The West's deal with Iran will result in a “nuclear holocaust”, says Donald Trump

 
Sarah Spickernell
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Trump is running for Republican leadership (Source: Getty)
The Iran nuclear deal reached in July will have catastrophic consequences for the world, Republican candidate Donald Tump has warned.
In an interview with NBC's Meet the Press today, the billionaire Republican candidate claimed the agreement was a “bad deal” that would give Iran too much strength.
They are going to be such a wealthy, such a powerful nation. They are going to have nuclear weapons. They are going to take over parts of the world that you wouldn't believe. And I think it's going to lead to nuclear holocaust.
However, he added that if he became President of the US he would not scrap the deal. Instead, he would heavily “police” it.
"It's very hard to say, 'We're ripping it up,'" he said. "I would police that contract so tough that they don't have a chance. As bad as the contract is, I will be so tough on that contract."
He also said secretary of state John Kerry, one of the main figures involved in the negotiations, was “incompetent”. As President, Trump would replace politicians with business magnates for sealing deals with other nations.
We have the greatest businesspeople in the world. We don't use them. We use political hacks. We use ambassadors. I want the Carl Icahns. I want the great businesspeople. And I know them all. I want them to negotiate for us.

Two years in the making

Achieving a deal was no easy task – before the 159-page treaty was put together, talks had gone on for two years between Iran and the US, UK, Germany, Russia, France and China.
Under the arrangement, Iran has to curb its uranium enrichment in return for the removal of US and EU economic and financial sanctions. It will now keep its enrichment level below the maximum level of 3.67 per cent and its centrifuges will be limited in number to 5,060.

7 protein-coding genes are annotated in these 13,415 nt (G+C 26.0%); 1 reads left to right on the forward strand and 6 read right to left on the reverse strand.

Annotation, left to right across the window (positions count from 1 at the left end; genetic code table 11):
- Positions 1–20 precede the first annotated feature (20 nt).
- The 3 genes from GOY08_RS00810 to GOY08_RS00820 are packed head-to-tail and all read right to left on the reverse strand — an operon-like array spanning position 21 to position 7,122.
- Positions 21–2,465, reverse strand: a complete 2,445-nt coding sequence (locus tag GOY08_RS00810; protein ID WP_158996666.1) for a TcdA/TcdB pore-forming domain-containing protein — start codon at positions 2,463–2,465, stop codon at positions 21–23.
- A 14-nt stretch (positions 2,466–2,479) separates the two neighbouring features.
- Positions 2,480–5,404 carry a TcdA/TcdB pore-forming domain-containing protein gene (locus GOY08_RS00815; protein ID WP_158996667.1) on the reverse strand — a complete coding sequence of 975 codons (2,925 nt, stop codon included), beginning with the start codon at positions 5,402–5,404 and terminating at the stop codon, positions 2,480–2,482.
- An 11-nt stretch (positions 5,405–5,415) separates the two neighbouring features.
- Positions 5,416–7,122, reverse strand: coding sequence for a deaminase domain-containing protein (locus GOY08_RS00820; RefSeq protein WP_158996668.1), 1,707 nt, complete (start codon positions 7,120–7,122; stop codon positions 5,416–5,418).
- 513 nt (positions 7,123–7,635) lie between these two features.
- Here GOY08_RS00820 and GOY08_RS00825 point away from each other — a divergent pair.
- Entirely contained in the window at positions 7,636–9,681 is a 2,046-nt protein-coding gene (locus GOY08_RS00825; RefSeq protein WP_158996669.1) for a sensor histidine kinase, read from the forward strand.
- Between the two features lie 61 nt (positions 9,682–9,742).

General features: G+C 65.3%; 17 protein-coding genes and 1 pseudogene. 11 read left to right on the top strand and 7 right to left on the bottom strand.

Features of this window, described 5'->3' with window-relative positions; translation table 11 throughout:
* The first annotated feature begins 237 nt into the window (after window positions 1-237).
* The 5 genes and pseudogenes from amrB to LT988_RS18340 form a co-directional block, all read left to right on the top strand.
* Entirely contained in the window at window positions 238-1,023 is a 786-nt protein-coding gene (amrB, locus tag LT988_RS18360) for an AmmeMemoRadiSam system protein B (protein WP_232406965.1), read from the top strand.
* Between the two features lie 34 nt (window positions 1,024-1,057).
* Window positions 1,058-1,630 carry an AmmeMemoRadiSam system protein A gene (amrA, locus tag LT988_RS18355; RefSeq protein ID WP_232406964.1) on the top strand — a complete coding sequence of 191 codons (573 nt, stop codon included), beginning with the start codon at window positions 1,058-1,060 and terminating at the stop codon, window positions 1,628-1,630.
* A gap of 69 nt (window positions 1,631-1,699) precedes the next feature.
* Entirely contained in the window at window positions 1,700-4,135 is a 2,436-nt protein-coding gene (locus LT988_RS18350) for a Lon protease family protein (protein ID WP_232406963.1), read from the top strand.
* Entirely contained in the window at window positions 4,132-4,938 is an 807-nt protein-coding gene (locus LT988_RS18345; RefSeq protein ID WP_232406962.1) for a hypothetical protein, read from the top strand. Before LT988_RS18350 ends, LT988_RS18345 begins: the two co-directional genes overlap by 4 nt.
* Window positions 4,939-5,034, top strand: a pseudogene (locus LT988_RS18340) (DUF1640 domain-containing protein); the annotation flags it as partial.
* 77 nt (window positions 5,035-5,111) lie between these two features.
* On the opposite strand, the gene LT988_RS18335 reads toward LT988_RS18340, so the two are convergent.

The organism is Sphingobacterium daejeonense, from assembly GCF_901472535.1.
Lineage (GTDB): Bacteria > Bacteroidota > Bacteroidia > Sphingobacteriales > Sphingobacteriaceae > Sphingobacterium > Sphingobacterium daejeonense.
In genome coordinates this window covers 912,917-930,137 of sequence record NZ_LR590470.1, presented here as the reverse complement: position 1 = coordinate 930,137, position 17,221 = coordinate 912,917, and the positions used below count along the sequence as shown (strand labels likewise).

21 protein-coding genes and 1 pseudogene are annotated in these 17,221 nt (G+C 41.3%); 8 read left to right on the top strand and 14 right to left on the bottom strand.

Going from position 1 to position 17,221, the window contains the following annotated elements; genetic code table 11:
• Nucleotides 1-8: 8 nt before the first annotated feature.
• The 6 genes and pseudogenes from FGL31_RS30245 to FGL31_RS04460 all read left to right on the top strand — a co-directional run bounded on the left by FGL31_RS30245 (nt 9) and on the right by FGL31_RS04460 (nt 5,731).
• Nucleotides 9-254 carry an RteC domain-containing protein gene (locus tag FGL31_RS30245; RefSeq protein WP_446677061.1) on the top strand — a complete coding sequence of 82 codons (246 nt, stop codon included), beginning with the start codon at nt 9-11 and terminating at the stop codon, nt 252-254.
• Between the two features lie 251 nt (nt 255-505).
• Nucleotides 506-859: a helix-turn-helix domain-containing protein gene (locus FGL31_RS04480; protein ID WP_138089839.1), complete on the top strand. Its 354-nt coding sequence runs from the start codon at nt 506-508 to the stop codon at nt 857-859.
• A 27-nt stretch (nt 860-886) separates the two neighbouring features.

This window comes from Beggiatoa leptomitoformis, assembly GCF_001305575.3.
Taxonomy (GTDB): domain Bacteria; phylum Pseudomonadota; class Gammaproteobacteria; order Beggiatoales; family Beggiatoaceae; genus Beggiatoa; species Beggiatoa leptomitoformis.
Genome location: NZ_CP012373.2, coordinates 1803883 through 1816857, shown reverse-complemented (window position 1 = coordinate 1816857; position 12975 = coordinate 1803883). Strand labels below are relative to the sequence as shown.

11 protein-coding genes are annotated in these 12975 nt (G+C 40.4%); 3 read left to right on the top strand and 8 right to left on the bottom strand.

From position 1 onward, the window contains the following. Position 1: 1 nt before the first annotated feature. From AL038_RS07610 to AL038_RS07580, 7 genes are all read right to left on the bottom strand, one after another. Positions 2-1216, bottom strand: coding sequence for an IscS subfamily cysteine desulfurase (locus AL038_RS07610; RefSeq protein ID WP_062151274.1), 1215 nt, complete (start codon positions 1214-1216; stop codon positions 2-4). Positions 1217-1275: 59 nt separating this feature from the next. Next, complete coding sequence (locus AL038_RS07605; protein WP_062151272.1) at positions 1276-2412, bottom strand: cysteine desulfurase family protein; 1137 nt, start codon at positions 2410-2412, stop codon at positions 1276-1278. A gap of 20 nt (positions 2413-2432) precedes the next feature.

IRAN NUCLEAR DEAL: THE KEY POINTS

1. Limited centrifuges for Iran: 5,060 are allowed in the country, with a maximum uranium enrichment of 3.67 per cent - way below the level needed for atomic weapons.

2. Economic sanctions relief: EU and US sanctions against Iran will be lifted completely once Iran can prove it has curbed uranium enrichment sufficiently.

3. Rigorous inspections: Iran has agreed to unlimited international inspections at its nuclear sites.

 

So, what does Trump believe is so wrong with the deal? To begin with, he doesn't think Iran should be able to access any of the $150bn sanctions funds that have been unfrozen by the deal.
He also thinks the return of prisoners should have been demanded before negotiations even began, and that the 24 waiting day period for nuclear inspectors before they can investigate is too long, as he believes it will undoubtedly end up being longer than this –“in 24 days plus numerous weeks, you can do anything.”

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